Black holes and a clever trick

Over a year ago, last April, astronomers made history (as they always do, of course) when they managed to take the first ever photo of a black hole. Not just any black hole, but the supermassive black hole located at the center of Messier 87, a massive elliptical galaxy located in the Virgo Cluster over 50 million light years away. This link, which I will post at the end of my spiel, goes over just how exactly we pulled off such an astonishing feat.

In short, we linked together telescopes from all over the world, essentially creating a telescope the size of the earth, all synchronized towards one particular object, in this case, the black hole at the center of M87. This technique is known as Very Long Baseline Interferometry, or VLBI for short. Yes, astronomers aren’t very creative with their naming scheme.

The supermassive black hole located at the center of M87 is over a thousand times the mass of the black hole at the center of our own galaxy, Sagitarrius A*, which is 4 million solar masses, versus the 6 billion solar masses of M87’s supermassive black hole. M87 was chosen both for its size, and for the fact that it is an active black hole, unlike our own.

The odds of successfully pulling this off were incredibly low, but we succeeded, almost as if it was an act of divine providence that we would actually pull this off. I’ll leave the question of whether it was or not to the theologians, of course. Besides setting history for taking the first photo of an actual black hole ever, this event is also important cause it further confirms Einstein’s theory of general relativity. Those looking for answers regarding quantum gravity and how to successfully reconcile the disagreements between the Standard Model and relativity will have to wait their turn for now, alas.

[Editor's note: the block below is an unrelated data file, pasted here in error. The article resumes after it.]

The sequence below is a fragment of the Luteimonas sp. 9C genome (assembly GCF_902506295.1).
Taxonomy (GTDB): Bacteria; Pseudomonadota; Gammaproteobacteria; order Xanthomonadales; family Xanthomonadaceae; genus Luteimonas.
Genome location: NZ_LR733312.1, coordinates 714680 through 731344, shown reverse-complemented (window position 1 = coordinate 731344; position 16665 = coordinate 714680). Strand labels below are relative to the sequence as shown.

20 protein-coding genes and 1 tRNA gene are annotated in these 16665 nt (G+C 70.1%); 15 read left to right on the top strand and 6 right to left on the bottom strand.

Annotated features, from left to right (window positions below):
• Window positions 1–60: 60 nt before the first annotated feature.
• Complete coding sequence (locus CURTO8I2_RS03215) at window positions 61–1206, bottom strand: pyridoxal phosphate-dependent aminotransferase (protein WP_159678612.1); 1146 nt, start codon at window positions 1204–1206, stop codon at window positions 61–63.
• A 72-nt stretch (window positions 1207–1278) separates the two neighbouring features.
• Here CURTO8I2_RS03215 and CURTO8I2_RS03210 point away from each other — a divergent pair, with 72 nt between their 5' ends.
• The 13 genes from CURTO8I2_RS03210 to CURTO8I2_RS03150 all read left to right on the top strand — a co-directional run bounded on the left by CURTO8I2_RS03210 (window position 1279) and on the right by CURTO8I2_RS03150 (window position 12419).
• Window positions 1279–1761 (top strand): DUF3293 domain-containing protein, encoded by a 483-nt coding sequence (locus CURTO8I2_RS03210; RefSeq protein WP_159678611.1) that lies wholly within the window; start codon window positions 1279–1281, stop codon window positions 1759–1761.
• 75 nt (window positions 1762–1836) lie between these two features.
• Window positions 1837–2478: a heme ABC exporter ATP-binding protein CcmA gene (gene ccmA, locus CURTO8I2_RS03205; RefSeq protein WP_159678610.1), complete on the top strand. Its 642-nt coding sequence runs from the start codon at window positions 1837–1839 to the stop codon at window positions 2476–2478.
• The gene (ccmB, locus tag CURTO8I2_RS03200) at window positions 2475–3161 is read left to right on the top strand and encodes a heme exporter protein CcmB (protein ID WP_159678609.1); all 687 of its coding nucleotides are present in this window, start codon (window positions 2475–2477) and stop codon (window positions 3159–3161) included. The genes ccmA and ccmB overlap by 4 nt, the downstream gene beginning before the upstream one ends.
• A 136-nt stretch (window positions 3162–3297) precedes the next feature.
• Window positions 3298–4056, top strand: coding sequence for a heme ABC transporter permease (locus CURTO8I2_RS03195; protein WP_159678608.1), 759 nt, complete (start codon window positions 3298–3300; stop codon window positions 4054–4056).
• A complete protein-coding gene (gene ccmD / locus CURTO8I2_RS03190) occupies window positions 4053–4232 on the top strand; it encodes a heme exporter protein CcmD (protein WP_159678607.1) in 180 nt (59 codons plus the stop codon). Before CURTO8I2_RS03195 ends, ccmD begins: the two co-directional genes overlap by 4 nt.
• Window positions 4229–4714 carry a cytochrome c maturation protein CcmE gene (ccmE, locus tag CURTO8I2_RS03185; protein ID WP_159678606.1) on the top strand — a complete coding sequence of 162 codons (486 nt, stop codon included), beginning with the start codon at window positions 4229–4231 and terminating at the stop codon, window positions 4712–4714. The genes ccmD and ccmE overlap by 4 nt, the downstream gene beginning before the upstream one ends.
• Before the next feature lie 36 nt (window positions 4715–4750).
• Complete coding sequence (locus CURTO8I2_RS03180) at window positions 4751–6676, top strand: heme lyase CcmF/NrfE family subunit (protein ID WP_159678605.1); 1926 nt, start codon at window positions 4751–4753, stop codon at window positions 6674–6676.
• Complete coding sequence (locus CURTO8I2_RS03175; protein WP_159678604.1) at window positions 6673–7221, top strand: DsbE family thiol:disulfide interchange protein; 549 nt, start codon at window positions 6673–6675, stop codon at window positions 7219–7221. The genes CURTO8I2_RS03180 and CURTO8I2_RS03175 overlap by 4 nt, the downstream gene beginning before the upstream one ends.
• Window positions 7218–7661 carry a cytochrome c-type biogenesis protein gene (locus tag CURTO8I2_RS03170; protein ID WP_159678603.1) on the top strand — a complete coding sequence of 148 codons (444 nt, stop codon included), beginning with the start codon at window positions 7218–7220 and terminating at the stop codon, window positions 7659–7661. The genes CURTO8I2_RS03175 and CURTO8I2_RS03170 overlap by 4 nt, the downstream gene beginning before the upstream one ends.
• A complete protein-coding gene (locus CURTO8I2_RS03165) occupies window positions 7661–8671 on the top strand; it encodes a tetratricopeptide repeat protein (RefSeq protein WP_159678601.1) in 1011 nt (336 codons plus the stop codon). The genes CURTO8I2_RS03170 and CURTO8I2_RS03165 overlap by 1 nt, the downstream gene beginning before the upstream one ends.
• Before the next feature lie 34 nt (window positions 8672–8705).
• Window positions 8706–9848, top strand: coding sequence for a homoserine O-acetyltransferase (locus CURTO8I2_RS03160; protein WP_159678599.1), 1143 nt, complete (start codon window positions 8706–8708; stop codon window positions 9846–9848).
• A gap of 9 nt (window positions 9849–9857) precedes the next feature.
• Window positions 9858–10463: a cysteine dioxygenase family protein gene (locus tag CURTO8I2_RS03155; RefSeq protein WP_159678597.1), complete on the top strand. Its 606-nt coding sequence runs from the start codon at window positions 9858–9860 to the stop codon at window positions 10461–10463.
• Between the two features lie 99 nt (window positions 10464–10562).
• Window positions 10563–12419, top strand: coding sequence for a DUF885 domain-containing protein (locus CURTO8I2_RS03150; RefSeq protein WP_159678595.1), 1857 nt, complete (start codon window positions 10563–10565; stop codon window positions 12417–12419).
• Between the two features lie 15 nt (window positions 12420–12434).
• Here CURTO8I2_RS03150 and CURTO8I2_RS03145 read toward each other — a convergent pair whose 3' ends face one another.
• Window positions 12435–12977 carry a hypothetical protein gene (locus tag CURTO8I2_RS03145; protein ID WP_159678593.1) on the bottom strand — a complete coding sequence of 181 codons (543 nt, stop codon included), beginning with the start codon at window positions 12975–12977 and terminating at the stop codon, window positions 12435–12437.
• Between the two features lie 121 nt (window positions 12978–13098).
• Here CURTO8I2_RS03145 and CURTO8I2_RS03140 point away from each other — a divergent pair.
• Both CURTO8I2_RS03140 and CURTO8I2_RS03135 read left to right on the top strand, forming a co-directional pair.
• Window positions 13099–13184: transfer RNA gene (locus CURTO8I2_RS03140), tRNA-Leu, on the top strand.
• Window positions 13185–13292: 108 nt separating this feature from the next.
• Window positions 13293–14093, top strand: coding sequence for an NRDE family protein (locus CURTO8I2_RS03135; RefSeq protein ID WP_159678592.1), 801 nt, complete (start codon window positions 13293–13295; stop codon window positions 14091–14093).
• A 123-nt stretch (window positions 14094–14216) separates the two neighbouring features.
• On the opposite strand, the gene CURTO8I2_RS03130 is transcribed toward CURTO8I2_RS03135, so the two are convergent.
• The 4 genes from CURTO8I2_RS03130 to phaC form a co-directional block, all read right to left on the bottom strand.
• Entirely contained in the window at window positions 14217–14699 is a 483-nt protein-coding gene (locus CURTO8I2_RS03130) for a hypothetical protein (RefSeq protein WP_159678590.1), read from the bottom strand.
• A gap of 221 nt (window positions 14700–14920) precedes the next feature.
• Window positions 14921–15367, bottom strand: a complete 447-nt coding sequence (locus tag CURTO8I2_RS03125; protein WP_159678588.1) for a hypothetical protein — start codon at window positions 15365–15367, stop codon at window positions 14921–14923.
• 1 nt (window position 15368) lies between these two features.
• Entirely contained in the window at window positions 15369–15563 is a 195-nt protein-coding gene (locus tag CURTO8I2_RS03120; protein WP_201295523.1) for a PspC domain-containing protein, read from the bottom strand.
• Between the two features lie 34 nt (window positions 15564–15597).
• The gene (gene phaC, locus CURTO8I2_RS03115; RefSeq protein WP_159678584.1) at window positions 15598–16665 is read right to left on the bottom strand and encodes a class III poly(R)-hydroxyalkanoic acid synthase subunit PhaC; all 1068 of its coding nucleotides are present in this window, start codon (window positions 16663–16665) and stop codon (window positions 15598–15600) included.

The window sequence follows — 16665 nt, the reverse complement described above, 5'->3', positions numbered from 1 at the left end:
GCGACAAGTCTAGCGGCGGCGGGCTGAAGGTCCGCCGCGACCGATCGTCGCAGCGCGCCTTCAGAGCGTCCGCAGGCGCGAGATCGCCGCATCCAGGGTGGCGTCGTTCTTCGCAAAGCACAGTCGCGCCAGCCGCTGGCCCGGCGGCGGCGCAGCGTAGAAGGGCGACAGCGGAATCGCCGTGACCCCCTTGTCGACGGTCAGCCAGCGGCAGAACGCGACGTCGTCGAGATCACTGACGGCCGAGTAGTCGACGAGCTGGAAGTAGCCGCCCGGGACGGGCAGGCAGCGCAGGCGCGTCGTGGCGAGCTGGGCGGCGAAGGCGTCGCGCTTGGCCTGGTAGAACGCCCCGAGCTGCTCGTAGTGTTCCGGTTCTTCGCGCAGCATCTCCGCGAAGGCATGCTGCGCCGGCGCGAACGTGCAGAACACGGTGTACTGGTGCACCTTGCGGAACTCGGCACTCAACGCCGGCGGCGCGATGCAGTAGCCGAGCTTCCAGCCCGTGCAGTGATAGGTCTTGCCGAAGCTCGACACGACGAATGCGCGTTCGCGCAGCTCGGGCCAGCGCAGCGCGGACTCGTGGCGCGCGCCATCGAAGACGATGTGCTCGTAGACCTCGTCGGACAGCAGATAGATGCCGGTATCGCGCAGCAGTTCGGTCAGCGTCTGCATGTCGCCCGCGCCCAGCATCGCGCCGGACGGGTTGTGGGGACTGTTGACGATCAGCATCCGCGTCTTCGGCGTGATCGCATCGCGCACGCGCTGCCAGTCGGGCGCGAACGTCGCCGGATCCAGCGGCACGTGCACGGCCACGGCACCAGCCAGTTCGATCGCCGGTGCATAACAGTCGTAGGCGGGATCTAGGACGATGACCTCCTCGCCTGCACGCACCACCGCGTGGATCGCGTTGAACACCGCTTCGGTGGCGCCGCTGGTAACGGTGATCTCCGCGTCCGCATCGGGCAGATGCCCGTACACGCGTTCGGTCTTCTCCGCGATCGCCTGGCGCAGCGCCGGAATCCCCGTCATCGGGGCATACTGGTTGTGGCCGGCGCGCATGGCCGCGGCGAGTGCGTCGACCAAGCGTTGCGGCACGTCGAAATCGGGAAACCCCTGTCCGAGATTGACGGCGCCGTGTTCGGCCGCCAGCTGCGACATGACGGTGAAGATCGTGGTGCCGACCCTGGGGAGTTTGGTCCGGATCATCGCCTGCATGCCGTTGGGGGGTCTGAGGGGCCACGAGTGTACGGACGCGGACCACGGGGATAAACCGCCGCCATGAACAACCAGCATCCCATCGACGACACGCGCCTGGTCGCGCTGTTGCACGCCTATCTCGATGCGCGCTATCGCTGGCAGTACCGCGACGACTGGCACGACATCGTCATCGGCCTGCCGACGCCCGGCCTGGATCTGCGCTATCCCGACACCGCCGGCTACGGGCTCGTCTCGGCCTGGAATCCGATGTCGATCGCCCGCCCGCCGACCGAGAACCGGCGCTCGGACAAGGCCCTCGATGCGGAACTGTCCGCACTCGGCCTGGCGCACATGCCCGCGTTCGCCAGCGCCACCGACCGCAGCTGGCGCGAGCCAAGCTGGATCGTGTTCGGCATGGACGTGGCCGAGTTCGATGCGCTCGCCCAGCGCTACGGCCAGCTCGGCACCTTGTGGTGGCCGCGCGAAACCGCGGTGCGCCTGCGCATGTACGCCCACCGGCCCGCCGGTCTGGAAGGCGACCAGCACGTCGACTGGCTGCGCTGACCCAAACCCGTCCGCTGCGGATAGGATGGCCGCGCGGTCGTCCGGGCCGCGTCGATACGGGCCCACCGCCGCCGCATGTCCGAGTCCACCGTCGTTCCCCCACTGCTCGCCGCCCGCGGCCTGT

As promised, here’s the link:

https://www.jpl.nasa.gov/edu/news/2019/4/19/how-scientists-captured-the-first-image-of-a-black-hole/

“Why is there anything at all?”

I must admit I’ve been bothered by the fact that we ultimately cannot find a satisfactory answer for why something like existence itself, well, exists. We now know the Big Bang (probably) wasn’t the origin of everything, and that the current stage of the universe we find ourselves in is just the latest stage of an eternally evolving universe that may very well be part of a larger multiverse, but where did that come from?

“Everything must have a cause” according to Leibniz’s “Principle of Sufficient Reason,” and yet all the causes offered up so far, from God to random quantum fluctuations, don’t give a satisfactory answer. It’s been suggested that this ultimate question of metaphysics is the philosophical equivalent of attempting to square the circle, but I cannot find myself accepting that. There has to be some sort of answer, and this is the territory that allows theism (or at the very least deism) to subtly creep back in, the ultimate god of the gaps that may very well never be shaken out of its hiding spot.

The idea that there exists things humanity will never even hope to comprehend is something far more suitable for Lovecraft’s universe than the scientifically enlightened (for a given value of “enlightened”) one we find ourselves in, and the fact this may very well be true is what disturbs me on a fundamental level. I am afraid I cannot give a satisfactory answer to this, and nor can anyone else. I am sorry.

Gravity

Gravity, what is it? No one knows exactly *what* gravity is. We can predict its behaviors but not much else, because even relativity’s only an incomplete view. We don’t know exactly what the essence of gravity is, nor the answer to other conundrums like why gravity is so weak compared to the other three forces, and to be frank, speculation aside, we may never know the answer to this haunting riddle, the riddle that has haunted scientists since the days of Galileo and Newton, what is gravity?

This video by the excellent as always John Michael Godier elaborates more on this subject: https://www.youtube.com/watch?v=6MA7jLKnQ4c

I highly recommend it.